I never imagined I would reach this point of no return. But it must be where I am, otherwise I could never bring myself to write this article. And if I genuinely feel there’s no going back, then what’s the point of prolonging the agony any further? Far easier to cut off, move on and concentrate on my own family. That way, at least one day, I might stop caring.

As for my children, they understand their grandmother cannot see them because she drinks and they hardly know my father anyway so they don’t miss him.

Besides, they do see my husband’s parents, so they have some idea of what grandparents are.

In the meantime, I tell my children I love them daily. I tell them there are guarantees in life and one of them is that for as long as I’m around they can always rely on me. No matter what happens in the future, my role as their mother will be unconditional and permanent.

I know the time will come when I’ll be that embarrassingly proud grandma clapping furiously in the front row at school Nativity plays.

Will I cast my mind back and feel regret at what my own parents have missed? Probably. But it’s too late. And for that, they’ve got nobody to blame but themselves.

ini di ambil dari forum yang berdiskus mengenai pengalaman pembaca yang  yang lain....berdasarkan penulisan artikel diatas:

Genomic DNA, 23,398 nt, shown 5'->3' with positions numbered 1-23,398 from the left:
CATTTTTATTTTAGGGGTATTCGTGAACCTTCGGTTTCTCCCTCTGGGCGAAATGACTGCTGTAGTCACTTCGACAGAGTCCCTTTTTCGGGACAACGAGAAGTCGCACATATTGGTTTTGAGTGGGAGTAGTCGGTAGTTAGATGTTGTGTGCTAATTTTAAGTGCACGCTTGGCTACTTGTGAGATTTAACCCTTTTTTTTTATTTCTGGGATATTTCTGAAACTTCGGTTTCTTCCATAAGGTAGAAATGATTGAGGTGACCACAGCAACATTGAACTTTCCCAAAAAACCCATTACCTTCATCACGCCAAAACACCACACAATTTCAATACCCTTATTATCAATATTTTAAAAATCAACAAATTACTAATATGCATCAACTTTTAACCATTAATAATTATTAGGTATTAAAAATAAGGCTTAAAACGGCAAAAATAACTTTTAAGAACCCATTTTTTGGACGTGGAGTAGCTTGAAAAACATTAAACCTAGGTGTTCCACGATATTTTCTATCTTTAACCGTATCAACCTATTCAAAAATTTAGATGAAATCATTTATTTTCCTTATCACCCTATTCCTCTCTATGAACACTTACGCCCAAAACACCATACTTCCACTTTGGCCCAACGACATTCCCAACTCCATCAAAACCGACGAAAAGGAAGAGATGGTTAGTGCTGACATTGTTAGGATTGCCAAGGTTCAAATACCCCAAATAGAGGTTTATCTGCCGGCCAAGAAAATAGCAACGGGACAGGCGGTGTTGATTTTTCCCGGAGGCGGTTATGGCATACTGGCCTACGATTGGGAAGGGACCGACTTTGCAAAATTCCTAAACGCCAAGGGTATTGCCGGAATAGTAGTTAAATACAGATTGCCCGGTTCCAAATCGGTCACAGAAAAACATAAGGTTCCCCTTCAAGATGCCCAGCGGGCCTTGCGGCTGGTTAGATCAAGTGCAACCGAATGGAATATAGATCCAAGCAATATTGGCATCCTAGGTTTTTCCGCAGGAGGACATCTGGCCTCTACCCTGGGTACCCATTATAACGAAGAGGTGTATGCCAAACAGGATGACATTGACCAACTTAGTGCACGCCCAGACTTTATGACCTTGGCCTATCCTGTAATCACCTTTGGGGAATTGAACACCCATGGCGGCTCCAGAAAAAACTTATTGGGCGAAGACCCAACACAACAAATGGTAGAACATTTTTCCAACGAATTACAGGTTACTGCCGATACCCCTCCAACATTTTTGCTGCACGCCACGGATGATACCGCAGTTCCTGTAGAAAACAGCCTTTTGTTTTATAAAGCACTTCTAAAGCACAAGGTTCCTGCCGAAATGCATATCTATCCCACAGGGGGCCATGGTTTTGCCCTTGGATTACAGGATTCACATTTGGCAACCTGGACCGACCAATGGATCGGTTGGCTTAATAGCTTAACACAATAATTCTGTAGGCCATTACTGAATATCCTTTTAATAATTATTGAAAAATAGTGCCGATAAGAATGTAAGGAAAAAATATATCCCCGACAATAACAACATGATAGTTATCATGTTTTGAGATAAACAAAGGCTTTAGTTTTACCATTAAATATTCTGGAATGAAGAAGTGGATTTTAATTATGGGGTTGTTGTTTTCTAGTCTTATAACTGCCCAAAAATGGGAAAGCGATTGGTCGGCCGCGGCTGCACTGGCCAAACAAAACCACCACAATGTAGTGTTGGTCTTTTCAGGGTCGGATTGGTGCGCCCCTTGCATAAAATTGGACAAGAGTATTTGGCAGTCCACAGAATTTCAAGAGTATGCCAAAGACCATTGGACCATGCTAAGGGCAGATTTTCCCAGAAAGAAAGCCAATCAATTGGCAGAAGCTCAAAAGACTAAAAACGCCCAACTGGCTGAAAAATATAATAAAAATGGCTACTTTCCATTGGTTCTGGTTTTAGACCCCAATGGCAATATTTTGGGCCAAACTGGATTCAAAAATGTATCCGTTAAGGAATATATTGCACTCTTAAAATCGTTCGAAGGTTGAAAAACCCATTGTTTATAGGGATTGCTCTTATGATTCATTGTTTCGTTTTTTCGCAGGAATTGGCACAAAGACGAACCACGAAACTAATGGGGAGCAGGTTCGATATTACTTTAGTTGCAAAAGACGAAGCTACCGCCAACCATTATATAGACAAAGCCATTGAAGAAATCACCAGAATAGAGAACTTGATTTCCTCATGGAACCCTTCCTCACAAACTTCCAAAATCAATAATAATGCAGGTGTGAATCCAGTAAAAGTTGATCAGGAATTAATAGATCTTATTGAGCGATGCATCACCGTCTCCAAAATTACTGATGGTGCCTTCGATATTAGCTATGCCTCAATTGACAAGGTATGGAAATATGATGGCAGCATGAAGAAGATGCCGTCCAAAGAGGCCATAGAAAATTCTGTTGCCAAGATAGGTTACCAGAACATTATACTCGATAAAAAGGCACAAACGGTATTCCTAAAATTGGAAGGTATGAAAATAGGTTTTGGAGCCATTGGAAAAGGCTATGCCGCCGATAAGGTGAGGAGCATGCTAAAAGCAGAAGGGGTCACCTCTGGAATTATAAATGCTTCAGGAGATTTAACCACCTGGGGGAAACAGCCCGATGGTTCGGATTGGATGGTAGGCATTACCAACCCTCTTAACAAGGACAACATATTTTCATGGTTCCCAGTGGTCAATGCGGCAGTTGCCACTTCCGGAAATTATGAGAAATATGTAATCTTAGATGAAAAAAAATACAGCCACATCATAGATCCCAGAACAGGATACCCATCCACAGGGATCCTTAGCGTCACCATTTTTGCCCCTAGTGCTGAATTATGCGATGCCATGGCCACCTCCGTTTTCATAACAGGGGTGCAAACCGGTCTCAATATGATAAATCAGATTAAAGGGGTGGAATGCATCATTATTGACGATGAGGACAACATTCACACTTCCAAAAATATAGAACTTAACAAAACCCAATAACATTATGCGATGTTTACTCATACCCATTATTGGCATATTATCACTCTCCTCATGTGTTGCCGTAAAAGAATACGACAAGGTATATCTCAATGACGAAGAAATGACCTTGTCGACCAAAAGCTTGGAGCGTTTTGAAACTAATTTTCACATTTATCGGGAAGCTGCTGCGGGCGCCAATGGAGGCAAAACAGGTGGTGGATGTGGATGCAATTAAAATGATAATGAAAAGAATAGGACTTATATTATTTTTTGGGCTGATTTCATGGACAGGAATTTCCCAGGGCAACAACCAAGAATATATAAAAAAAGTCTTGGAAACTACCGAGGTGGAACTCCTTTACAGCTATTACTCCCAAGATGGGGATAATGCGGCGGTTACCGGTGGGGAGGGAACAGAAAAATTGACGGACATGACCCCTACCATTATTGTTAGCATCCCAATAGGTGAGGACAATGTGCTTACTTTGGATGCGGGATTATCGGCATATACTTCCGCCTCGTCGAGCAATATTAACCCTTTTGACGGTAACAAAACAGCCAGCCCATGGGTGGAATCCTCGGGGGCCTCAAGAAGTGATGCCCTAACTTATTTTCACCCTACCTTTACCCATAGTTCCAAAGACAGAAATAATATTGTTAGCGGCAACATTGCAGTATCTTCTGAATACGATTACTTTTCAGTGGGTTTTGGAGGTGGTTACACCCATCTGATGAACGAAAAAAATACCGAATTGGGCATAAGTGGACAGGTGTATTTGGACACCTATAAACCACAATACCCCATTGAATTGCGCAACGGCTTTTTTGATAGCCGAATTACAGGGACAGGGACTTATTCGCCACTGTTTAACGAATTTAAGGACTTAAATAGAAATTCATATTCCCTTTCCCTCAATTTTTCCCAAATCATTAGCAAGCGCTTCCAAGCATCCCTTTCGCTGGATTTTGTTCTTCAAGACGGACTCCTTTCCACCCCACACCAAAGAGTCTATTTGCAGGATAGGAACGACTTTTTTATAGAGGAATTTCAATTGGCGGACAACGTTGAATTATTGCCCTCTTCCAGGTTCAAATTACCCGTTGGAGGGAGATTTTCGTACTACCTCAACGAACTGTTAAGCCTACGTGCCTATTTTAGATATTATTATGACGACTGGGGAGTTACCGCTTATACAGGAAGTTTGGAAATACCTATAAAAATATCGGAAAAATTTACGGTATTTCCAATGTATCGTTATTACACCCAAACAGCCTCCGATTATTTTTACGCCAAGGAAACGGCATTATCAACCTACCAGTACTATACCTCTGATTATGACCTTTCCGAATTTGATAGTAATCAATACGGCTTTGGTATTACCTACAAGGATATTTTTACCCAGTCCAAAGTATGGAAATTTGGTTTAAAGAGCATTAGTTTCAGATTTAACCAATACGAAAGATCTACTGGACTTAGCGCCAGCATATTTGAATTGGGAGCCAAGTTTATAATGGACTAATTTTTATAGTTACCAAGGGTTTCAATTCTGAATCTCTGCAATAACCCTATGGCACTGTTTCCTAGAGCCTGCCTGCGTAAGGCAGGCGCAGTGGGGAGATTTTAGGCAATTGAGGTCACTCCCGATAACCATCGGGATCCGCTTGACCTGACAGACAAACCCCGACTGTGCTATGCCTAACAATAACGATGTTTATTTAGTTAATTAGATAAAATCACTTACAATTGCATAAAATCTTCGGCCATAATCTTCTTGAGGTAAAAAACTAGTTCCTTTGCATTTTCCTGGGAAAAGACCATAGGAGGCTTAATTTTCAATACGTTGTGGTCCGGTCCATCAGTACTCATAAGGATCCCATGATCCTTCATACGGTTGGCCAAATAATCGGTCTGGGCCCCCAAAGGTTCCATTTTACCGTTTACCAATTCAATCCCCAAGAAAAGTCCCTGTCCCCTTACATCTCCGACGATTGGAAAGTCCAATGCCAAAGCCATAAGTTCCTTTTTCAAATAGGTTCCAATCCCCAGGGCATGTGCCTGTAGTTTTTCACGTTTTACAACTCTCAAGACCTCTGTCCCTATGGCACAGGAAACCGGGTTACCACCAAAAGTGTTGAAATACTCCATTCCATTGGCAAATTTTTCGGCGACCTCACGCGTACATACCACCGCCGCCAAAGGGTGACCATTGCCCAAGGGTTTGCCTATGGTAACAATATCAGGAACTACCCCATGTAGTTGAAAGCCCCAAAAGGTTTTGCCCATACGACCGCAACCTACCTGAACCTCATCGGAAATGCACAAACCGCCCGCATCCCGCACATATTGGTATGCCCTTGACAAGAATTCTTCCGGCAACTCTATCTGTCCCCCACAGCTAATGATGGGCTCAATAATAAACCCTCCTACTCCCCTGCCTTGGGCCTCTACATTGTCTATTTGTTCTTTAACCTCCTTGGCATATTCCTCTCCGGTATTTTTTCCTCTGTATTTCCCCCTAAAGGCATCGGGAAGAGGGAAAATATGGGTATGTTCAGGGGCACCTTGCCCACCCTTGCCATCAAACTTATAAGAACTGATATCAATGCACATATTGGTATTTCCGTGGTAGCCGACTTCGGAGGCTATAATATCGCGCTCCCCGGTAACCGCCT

:Well, I for one can agree with Shonas plight. My mother died last week, we hadnt spoken for years and she has requested that I do not attend her funeral even. I have never done anything untoward my parents, just lived my life away from their rule book. I have a happy lovely family of my own which I cherish, and would never punish any of my children for being themselves. Nothing I have ever accomplished as hit the mark with them, they recall any of my mistakes with ease but any positive bits of my life they choose to forget or refute. I have even been stopped from laying her to rest because they are keeping the ashes at her family home. By cutting off me they have also cut off their granchildren but are not remotely interested. Once a black sheep always a black sheep. R.I.P mum x

- collette,